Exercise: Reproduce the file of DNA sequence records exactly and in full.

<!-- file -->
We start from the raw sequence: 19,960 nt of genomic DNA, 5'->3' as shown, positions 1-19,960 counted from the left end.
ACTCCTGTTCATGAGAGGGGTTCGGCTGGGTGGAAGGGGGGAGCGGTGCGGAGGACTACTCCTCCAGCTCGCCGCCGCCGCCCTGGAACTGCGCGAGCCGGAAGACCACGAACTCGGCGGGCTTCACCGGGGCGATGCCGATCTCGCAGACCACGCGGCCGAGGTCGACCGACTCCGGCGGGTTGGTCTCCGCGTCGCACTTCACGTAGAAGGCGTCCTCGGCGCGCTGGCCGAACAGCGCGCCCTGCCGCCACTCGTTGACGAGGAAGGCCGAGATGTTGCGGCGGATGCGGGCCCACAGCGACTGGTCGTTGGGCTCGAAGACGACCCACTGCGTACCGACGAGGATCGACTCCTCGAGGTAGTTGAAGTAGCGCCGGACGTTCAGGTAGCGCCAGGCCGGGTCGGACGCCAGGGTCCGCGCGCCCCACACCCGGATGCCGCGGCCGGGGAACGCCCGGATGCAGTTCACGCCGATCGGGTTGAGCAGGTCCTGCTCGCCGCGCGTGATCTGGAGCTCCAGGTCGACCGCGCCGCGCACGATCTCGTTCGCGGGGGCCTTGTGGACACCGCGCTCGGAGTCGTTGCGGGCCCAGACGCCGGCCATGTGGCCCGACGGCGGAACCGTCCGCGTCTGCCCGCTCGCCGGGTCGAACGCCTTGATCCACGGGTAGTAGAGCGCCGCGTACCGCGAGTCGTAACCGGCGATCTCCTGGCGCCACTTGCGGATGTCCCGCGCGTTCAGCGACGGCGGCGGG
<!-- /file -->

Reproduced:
We start from the raw sequence: 19,960 nt of genomic DNA, 5'->3' as shown, positions 1-19,960 counted from the left end.
ACTCCTGTTCATGAGAGGGGTTCGGCTGGGTGGAAGGGGGGAGCGGTGCGGAGGACTACTCCTCCAGCTCGCCGCCGCCGCCCTGGAACTGCGCGAGCCGGAAGACCACGAACTCGGCGGGCTTCACCGGGGCGATGCCGATCTCGCAGACCACGCGGCCGAGGTCGACCGACTCCGGCGGGTTGGTCTCCGCGTCGCACTTCACGTAGAAGGCGTCCTCGGCGCGCTGGCCGAACAGCGCGCCCTGCCGCCACTCGTTGACGAGGAAGGCCGAGATGTTGCGGCGGATGCGGGCCCACAGCGACTGGTCGTTGGGCTCGAAGACGACCCACTGCGTACCGACGAGGATCGACTCCTCGAGGTAGTTGAAGTAGCGCCGGACGTTCAGGTAGCGCCAGGCCGGGTCGGACGCCAGGGTCCGCGCGCCCCACACCCGGATGCCGCGGCCGGGGAACGCCCGGATGCAGTTCACGCCGATCGGGTTGAGCAGGTCCTGCTCGCCGCGCGTGATCTGGAGCTCCAGGTCGACCGCGCCGCGCACGATCTCGTTCGCGGGGGCCTTGTGGACACCGCGCTCGGAGTCGTTGCGGGCCCAGACGCCGGCCATGTGGCCCGACGGCGGAACCGTCCGCGTCTGCCCGCTCGCCGGGTCGAACGCCTTGATCCACGGGTAGTAGAGCGCCGCGTACCGCGAGTCGTAACCGGCGATCTCCTGGCGCCACTTGCGGATGTCCCGCGCGTTCAGCGACGGCGGCGGG